Wonderstruck is currently playing in Montreal theatres.


Artfully showcasing unsettling stories

Highlights from the Festival du nouveau cinéma include striking films from two Canadian filmmakers

The Festival du nouveau cinéma wrapped up on Oct. 15, following two weeks of showcasing some of the best new films of the year. Let’s take a look at some of the highlights.

La petite fille qui aimait trop les allumettes

It’s difficult to describe this film as anything but disturbing and violent, but it’s not a bad film by any means. Directed by Québécois filmmaker Simon Lavoie, La petite fille qui aimait trop les allumettes will stay with you long after you’ve seen it due to its graphic depiction of family abuse, neglect and assault. Teenaged Ali (played formidably by Marine Johnson) was raised to believe she was a boy. The film shows her living in isolation with her brother and volatile father, who beats them senselessly any time they step out of line. Although the film is shot in black-and-white, Lavoie still manages to convey the gruesome details, which only elevate the film’s morbidity. Ali’s father seems haunted by a life-altering event, told only in flashbacks throughout the film. In present day, Ali is not only unaware she is a girl—she also doesn’t understand that her brother impregnated her when he raped her in the woods. When a sympathetic man from a nearby town explains who she is and what happened to her, Ali takes control of her life and fights for survival. But when the truth of her family’s secrets are finally revealed, it feels like a punch to the gut. Despite the heartbreaking revelation, the film ends with a glimmer of hope, making it worth all Ali had to endure.

Sweet Virginia

Jon Bernthal (right) and Christopher Abbott star in Sweet Virginia, a chilling and cinematic thriller.

There is nothing sweet about this film, and that’s what makes its title so effective. Set in a small town where three brutal murders have just taken place, Sweet Virginia tells the story of Sam (played by Jon Bernthal), a tortured ex-bull-rider who now manages a motel, and his friendship with Elwood (Christopher Abbott), a deranged hitman who inserts himself into Sam’s life. Rounding out the main cast are Rosemarie DeWitt and Imogen Poots as Bernadette and Lila—two disgruntled widows harbouring a few secrets of their own. Elwood books a room at Sam’s motel shortly after murdering three men in a local diner, two of whom are Bernadette and Lila’s husbands. Sam befriends Elwood, not knowing who he is, and the two strike up a rapport. The tension between them rapidly builds as Elwood’s motives—and Sam’s connection to one of the victims—becomes clear. Bernthal impresses as the quiet, kind-heart Sam, but Abbott is the true standout here. He showcases Elwood’s increasingly maniacal and sociopathic behaviour through subtle gestures—such as his ever-present and ever-creepy groan—along with an off-puttingly upbeat candor. While the ending is rather predictable, the audience is still jolted out of their seats when the film reaches its climax. Moreover, the film is visually stunning. Director Jamie M. Dagg managed to capture interesting features even in the most mundane settings, such as a motel room or the front seat of a car, through non-traditional camera placement. If you’re into crime thrillers set in moody small towns, then Sweet Virginia is for you.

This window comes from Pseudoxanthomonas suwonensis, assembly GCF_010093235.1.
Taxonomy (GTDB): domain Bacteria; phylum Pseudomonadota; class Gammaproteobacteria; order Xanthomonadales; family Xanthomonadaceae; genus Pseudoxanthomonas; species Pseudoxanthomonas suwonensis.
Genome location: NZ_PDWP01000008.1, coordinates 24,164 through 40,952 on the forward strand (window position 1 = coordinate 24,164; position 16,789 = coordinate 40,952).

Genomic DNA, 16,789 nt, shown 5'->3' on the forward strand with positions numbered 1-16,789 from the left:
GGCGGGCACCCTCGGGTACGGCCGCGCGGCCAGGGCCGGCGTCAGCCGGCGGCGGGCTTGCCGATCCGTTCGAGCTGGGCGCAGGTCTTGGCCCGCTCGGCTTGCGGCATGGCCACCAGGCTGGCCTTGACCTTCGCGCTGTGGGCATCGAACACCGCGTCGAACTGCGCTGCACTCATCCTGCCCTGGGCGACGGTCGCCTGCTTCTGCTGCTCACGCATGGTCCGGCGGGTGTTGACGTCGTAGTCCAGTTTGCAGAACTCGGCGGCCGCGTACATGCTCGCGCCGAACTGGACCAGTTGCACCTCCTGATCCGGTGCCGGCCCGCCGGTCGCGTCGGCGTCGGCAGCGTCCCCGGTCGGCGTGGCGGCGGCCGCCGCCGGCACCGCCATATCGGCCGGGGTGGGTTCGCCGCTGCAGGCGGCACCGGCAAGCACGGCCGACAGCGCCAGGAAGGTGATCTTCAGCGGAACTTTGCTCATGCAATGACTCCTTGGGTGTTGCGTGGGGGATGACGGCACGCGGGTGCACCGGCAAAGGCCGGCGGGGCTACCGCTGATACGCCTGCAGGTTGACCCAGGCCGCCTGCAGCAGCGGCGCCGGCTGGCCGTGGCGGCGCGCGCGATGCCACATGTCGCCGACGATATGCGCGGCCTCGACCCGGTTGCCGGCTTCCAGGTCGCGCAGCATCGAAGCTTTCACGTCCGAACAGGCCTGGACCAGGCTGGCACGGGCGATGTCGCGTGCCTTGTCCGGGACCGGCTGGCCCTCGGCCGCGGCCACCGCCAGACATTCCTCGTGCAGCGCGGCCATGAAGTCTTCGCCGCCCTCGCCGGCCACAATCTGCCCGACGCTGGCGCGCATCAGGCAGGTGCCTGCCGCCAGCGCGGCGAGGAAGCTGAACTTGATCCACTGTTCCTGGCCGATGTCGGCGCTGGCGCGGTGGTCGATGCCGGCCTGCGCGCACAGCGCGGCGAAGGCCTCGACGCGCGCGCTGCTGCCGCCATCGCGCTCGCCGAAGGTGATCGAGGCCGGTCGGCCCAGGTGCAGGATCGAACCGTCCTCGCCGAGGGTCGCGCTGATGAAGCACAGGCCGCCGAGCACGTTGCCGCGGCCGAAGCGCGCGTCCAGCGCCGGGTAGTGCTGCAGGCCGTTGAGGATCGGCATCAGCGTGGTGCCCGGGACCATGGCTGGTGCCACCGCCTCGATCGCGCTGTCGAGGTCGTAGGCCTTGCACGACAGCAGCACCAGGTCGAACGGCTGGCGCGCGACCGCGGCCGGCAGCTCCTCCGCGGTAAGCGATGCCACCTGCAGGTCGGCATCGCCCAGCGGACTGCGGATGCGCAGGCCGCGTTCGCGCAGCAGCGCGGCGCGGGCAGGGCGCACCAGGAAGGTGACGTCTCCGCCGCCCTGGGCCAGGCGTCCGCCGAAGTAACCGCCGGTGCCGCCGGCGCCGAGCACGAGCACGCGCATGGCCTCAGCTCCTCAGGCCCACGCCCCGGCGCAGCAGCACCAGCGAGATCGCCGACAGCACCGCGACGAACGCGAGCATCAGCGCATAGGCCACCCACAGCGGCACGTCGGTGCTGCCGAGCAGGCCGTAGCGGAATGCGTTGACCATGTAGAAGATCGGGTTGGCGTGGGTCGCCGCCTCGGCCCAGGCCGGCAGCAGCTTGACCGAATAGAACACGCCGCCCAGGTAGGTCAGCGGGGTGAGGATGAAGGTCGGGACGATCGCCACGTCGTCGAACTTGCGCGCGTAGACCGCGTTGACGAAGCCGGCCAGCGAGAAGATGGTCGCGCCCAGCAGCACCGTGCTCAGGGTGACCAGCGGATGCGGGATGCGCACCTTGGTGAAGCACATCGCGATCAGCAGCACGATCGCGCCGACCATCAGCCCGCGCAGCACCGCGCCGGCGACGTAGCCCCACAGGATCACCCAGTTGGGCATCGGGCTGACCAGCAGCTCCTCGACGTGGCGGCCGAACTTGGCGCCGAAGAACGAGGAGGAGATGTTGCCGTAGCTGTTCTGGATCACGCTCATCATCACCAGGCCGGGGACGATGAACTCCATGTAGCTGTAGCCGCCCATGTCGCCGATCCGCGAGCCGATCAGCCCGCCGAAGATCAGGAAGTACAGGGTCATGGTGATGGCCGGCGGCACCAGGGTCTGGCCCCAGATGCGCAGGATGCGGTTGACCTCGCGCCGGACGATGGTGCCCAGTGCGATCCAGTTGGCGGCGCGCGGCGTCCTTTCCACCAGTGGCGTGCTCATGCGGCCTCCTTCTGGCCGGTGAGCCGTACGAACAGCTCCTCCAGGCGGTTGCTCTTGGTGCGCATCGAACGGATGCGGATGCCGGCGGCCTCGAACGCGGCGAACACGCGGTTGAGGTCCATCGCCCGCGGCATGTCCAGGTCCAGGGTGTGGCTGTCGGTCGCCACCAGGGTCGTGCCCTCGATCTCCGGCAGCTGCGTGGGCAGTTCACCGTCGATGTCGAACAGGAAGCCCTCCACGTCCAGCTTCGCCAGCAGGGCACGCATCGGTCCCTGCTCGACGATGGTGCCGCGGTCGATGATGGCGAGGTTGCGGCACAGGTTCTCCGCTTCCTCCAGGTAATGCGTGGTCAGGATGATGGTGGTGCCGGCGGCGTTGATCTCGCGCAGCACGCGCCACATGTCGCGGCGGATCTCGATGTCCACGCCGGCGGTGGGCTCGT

What’s coming to the Festival du nouveau cinéma

A host of new and exciting films and the addition of virtual reality awaits

For a festival that is about to have its 45th edition, the Festival du nouveau cinéma (FNC) is stunningly youthful. It all makes sense when you realize its founder, Claude Chamberland, seems to care not for prestige, but for rejuvenation. If the once-glamorous Montreal World Film Festival has crumbled under the weight of ambition, the FNC has only prospered.

“As extensive as [the Toronto International Film Festival], but completely different,” is how Chamberland described the festival during the press conference that unveiled this newest edition. Filmmaking is constantly changing and adapting to the market, technological progress and cultural trends, among other factors. If it wants to remain worthy of its name, the FNC must adapt along with it—if not run ahead.

In this spirit, several new sections have been added to this year’s program—the most noteworthy of which is FNC eXPlore. Its mission is to promote new mediums, including virtual reality, which is becoming a mandatory component at film festivals—not to mention art galleries—around the world.

Installations will be free, with 45,000 visitors expected daily. Another new section, Les nouveaux alchimistes, is a space of expression for the most experimental filmmakers who bring cinema down to its essence as the marriage of sight and sound.

That is not to say that the FNC is oblivious to the past. This edition is dedicated to recently deceased filmmakers André Melançon, Jacques Rivette, Abbas Kiarostami, Andrzej Zulawski, Ronit Elkabetz and Donald Ranvaud. Retrospectives are planned in several sections, most notably decicated to the late Polish master Krzysztof Kieslowski. Several screenings will also mark the 100th anniversary of the Dada movement, an avant garde art movement that took place in Europe in the early 20th century.

As always, the programming is remarkable for the range it offers. It is no exaggeration to say any viewer will find something that will suit their taste—from the short Carte blanche films that precede most screenings, to the long Lav Diaz’ award-winning 4-hour and 8-hour films, and from the most innocent of the P’tits loups section aimed at younger viewers, to the most adult, Temps Ø section, which this year offers several films that explore pornography.

Even if you couldn’t make it to the Cannes festival this year, you’ll soon have an opportunity to see arthouse films such as American Honey, Sieranevada, Aquarius, Toni Erdmann, The Handmaiden (with French subtitles), After the Storm and Gimme Danger. Other festival successes to be featured at the FNC are Kirill Serebrennikov’s The Student and Ivan I. Tverdovsky’s Zoology from Russia and Studio Ghibli’s co-production The Red Turtle from Belgium—a sure-fire future Oscar nominee. In other news, notorious Austrian filmmaker Ulrich Seidl will make a rare overseas appearance to present his new film, Safari, and deliver a masterclass about the film.

The festival runs from Oct. 5 to 16, with screenings in many venues across the city. Stay tuned for The Concordian’s coverage. For information on prices and programming, visit